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Once more the snow slowly melted away from Bald Mountain Pass, at 10,700' the high point of the course from Kamas to Evanston. In fact, the road was opened barely a week before the race, which was to take place as usual on the summer solstice.

Once more I was driving to a race by myself. Ok, I did have Becky following along a couple hundred feet behind me (in her car, of course) on the way to spend a night at a friend's house in Salt Lake. Driving her own car made it much easier to bail on the race Saturday morning. The freeway construction in Salt Lake is reaching almost Houstonian proportions, and we were well on the way to St. George before I called a halt and conference. A bit of backtracking was in order, but we did get to sleep at around midnight. She got the (shortish) couch, and I was feeling too sickly to help inflate the air mattress upon which I would sleep. Poor manners, and not a good omen either.

In the morning, after the aforementioned bailout, I was driving along to Kamas despite my remaining not-so-good feeling. It was just a allergy-sinus-drainage-sore-throat thing. But since I had already paid my entry dee, I was obligated to race, right? At least the weather was nice and sunny, but not too hot.

I got all waivered and packeted, then pretended to warm up for a while. Still haven't really started to train this year, but what's a little 80-mile race over that silly 10,700' pass? Of no consequence, surely. My friend Manx, of Pocatello Tuesday night fame, was there. I'll just ride with him like on Tuesday nights.

The race was actually pretty calm for the first several miles, as every single Harley in the world blasted by. Some of them even used the other lane. Half of the pickup trucks and poorly-tuned campers in the world also had a destination that day which required them to use the same road. Carbon monoxide is good for athletic performance, right?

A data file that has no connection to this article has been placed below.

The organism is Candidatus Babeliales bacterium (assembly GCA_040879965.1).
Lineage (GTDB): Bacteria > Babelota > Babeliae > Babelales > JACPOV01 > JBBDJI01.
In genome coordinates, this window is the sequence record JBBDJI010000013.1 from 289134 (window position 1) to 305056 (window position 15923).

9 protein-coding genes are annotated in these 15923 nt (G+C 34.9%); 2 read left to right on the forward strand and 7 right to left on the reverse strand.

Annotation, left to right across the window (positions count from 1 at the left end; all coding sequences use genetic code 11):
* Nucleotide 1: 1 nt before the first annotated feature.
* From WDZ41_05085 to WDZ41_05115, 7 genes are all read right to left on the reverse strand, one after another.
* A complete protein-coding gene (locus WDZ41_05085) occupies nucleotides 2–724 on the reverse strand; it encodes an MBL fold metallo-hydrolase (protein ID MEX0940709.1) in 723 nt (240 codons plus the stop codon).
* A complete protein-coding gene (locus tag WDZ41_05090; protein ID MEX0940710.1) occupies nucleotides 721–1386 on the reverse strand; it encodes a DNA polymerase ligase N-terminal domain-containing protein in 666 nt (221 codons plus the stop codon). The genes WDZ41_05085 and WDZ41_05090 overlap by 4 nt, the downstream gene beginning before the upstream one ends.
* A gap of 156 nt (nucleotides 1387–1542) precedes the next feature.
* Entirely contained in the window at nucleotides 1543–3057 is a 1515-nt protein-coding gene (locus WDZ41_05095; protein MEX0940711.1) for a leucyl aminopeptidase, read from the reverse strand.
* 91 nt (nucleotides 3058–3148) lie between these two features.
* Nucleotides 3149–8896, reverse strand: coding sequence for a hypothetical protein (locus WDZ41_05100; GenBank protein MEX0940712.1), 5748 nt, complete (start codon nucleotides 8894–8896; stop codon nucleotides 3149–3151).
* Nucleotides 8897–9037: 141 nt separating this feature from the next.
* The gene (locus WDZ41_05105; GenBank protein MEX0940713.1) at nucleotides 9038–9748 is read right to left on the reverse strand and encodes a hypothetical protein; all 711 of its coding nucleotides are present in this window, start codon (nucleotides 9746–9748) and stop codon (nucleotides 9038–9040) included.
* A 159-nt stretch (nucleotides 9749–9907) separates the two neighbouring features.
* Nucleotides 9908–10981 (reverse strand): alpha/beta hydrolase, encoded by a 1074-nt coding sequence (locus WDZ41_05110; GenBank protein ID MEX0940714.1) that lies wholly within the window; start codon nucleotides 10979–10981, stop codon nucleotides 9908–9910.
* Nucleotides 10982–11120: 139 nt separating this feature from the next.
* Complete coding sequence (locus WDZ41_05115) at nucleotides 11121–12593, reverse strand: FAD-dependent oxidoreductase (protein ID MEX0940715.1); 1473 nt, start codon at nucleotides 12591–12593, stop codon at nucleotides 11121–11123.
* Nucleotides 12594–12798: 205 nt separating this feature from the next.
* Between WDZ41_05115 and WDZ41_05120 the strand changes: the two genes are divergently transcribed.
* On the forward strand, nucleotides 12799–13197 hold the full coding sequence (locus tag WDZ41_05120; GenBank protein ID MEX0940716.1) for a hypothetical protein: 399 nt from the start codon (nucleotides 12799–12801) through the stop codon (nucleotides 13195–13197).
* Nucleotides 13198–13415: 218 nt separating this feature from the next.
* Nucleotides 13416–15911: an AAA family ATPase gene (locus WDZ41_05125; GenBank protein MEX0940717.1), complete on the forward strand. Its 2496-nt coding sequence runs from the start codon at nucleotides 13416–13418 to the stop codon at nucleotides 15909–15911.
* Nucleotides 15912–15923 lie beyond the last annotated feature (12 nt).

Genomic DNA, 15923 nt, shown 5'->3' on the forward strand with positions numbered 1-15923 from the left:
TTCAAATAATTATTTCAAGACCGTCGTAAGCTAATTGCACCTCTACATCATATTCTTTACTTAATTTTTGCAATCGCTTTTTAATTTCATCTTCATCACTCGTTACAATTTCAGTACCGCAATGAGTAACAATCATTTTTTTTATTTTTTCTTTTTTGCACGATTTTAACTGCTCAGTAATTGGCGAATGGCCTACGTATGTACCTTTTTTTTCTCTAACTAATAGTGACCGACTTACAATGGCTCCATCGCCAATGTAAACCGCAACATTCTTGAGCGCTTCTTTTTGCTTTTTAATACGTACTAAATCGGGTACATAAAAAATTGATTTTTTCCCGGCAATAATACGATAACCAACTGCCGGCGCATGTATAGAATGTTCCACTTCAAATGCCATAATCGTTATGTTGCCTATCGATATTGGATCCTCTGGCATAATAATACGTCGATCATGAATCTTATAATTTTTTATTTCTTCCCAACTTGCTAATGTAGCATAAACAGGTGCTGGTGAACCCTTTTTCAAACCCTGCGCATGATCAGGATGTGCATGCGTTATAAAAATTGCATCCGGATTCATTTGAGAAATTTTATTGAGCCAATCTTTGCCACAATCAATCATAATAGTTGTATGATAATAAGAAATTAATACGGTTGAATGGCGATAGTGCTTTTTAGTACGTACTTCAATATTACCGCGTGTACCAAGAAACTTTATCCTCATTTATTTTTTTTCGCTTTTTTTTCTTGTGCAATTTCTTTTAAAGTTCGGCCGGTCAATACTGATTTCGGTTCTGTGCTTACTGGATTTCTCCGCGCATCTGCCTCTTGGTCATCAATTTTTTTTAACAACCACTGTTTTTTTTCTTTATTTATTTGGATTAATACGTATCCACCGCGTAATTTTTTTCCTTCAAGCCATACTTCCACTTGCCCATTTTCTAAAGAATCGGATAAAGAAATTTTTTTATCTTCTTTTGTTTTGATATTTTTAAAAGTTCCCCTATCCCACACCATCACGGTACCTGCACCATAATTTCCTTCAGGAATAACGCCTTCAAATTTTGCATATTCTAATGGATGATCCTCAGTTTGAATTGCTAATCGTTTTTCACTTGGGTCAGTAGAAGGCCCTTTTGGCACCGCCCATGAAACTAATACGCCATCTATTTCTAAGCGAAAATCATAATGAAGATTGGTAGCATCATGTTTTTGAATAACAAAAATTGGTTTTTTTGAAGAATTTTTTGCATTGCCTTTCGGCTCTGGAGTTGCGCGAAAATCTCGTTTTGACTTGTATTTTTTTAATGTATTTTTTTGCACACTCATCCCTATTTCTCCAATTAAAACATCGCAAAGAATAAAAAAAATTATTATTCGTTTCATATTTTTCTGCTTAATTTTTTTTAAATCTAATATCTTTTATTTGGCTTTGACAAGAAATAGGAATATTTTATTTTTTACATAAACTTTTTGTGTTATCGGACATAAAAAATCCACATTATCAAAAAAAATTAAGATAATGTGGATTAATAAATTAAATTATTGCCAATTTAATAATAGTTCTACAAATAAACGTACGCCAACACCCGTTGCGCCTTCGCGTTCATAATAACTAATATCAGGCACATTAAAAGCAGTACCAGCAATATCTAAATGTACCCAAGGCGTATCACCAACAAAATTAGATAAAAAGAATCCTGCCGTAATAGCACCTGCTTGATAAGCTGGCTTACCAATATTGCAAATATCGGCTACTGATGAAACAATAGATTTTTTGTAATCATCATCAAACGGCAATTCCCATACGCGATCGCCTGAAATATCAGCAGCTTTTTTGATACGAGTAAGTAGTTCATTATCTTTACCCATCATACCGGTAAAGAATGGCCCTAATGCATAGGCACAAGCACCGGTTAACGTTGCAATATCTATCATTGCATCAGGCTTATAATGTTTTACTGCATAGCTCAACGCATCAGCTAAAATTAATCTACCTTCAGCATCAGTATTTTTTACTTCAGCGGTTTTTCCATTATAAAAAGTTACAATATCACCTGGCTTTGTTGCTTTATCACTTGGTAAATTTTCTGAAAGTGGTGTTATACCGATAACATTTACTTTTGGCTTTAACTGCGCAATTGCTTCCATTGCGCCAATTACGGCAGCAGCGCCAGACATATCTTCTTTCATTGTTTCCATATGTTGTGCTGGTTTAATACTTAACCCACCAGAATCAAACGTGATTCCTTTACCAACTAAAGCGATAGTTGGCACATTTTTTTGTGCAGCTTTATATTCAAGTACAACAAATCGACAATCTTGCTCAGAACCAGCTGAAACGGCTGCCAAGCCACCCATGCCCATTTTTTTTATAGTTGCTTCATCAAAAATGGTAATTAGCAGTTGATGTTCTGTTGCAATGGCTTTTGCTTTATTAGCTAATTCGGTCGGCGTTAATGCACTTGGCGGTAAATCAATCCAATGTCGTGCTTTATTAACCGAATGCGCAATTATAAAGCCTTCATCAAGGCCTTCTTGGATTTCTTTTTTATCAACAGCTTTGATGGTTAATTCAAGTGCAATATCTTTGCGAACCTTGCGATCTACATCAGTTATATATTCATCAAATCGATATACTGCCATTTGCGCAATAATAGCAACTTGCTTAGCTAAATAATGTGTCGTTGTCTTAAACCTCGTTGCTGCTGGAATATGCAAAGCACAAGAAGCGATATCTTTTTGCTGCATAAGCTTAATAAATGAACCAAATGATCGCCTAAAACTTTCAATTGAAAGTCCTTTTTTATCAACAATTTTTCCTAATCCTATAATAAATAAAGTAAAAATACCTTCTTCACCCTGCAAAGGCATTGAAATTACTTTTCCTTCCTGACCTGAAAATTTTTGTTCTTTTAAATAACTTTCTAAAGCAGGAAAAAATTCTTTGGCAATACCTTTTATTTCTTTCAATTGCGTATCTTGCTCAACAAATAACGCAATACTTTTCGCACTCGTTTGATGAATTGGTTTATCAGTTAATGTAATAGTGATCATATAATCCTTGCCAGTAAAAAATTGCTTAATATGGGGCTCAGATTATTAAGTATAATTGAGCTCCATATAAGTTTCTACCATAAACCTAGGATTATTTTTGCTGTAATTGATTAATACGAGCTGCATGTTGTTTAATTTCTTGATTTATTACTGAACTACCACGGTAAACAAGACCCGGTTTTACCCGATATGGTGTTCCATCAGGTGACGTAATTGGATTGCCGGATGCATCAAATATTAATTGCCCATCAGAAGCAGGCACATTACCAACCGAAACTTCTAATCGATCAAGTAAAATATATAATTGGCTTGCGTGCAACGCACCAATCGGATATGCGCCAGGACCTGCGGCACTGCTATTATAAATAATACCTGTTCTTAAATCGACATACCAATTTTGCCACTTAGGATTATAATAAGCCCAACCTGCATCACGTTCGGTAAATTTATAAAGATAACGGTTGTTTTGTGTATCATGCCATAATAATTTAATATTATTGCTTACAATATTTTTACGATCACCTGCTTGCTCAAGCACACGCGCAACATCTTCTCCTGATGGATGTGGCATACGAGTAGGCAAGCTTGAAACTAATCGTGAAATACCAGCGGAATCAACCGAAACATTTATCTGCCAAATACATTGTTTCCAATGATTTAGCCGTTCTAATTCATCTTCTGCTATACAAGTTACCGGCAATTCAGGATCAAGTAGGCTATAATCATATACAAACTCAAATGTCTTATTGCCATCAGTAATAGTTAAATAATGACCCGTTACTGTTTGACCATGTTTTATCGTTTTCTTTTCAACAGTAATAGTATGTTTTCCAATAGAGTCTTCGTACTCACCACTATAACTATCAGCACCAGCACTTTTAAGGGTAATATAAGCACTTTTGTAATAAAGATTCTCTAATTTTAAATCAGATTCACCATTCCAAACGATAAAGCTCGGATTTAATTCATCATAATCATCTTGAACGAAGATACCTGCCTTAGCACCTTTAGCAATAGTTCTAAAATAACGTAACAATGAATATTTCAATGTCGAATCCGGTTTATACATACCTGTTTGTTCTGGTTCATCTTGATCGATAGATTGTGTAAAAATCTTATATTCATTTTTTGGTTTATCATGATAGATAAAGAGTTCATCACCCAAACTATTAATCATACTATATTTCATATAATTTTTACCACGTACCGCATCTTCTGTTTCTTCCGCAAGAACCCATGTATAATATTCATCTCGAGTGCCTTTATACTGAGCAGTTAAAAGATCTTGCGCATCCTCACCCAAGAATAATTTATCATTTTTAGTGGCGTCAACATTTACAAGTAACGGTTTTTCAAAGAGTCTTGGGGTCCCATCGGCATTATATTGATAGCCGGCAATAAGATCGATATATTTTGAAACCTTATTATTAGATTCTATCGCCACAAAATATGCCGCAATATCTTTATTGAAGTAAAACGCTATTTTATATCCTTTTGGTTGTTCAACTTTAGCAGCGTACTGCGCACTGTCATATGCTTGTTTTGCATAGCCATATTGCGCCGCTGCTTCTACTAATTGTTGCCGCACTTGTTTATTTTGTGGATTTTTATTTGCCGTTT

Well, then I got dropped. Manx later said some mountain biker went to the front and started hammering up the hill. Wheezing along, I did manage to collect about four other droppees, and we rode together for quite a while. Then the road turned up some more, and I let them go. Oh, see the map and profile I scanned in at - it's fun.

Alone again on the climb, I took several bottles from Chuck, who was pulling water-boy duty. It was now kind of hot on the way up, until reaching the summit where there was still some snow off to the sides and a nice cool breeze. Unfortunately, there were some slow cars in the way on the steep (fun) part of the descent. Oh well.

But after the steep part comes the long gradual slope all the way to Evanston, and the good thing about this is that you can push a 53x12 the whole way easily. So I was kind of loafing along, setting a pace that I could keep for the next 45 miles by myself, when some bozo came whizzing by. By his number, he was a 4 as well, though I was quite surprised to see him since I thought I was way way last. He was taller than I, and stomping along pretty well in his 12. I chased him down, we yo-yo'd a few times, then I proposed actually working together.

Along we went, stomp stomp stomp. We caught some other 4s. Stomp stomp stomp. Even some 5s who passed me on the climb. Then, about 20 miles out, all the stomping must have caught up with him, because after a little teeny hill I looked back and he was gone. There were still a couple others hanging around, but when I looked up to take a rest from my stomping they were gone too. Oh well.